I'm trying to identify the "typed" font used on this form. It's an assembly line "build sheet" used by Ford back in the sixties. Several of these forms accompanied each car (in this case a 1963 Thunderbird), and the assembly line workers used them to identify which options to install as the car moved down the line. I've been unable to find it after hours of searching - any help would be much appreciated!
A bit of a tricky one, a script typeface taken from a vintage copy of vogue.
Its most likely that it is hand drawn type created in-house, but does anybody have any idea what this script typeface is / know of any around that have similar properties?
Forgive the mostly poor quality of the image.
Greater Albion Typefounders has just launched 'Corton' a pair of display Roman small capitals faces.
Corton was inspired by the traditional lettering on a gravestone in an English village. While that might sound a rather solemn beginning, Corton has wonderfully lively air, with distinctive lively serifs and beautifully swashed downstrokes. Two faces are offered-regular and titular. Between them they are ideal signage and display faces, merging 'olde-worlde' charm and fun character.
Corton is currently available through Myfonts, and is offered at a 35% introductory discount.
Logotype for a small vintage clothing shop. Targeted largely to women, the client wanted a type-driven identity. The inventory is hand-picked vintage and sells to a trendy audience. After a bunch of cycles on numerous customized typefaces, we've centered at this direction. Some subtle things like the terminals, the 'e','r' and 'p' giving it a more character, I wanted a little old-style reference w/out being blatant, e.g. using a historical type.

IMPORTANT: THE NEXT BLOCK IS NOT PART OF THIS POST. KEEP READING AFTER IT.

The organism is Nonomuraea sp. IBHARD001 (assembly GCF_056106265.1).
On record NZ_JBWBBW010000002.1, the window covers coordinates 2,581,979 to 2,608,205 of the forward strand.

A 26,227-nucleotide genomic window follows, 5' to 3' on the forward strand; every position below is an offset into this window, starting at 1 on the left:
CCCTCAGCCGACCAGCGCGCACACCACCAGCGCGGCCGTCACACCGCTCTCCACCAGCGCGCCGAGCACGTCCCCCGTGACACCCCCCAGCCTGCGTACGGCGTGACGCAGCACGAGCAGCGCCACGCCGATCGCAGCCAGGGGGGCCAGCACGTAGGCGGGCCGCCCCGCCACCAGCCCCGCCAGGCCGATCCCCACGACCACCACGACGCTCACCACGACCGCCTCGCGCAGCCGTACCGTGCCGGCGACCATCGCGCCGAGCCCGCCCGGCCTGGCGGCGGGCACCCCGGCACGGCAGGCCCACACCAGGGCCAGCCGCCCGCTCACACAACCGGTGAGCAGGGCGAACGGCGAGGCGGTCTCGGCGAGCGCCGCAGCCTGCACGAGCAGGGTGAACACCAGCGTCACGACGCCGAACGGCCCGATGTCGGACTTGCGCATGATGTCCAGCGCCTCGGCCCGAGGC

You'll probably never guess what type I started with... :)
Would love any/all thoughts, thanks!
Looking for suggestions on a font very similar to the attached.
Dom Diagonal Bold is so far the best I've identified. http://new.myfonts.com/fonts/bitstream/dom-casual/dom-diagonal-bold/
im looking for a font similar to these blocky, 50s / 60s era retro fonts.
does not need to be an exact match... just something in the ballpark.
Maybe I'm just using the wrong keywords, but I'm finding this surprisingly hard to find on Google. I'm hoping the Typophile think-tank can help point me in the right direction. :-)
We're rebranding a company that was founded in the early 19th century (yes, they're *that* old) in the United States, and we're trying to find authentic typefaces from the era, or modern reinterpretations that offer a comparable effect.
I don't know what the early 19th-century designers used, whether they were American typefaces or imported, but whatever was relatively common at the time for promotional materials, we're hoping to emulate as closely as reasonably possible.
Darjeeling combines British Elegance and Indian Flavor. It is flared like Optima, with a scent of Bodoni. By layering “Regular” and “Ornaments” over each other you will create astounding pieces of colorful typography. Additionally there is “Regnaments” which combines the two other styles.
Darjeeling is great as a display font, but also perfectly legible at text sizes. Use the ornaments only to add spice to Your design.
Make sure to use applications supporting all these lavish OpenType features like small caps, various sets of figures, fractals and the 102 discretionary ligatures.
Darjeeling has been recently released at myfonts: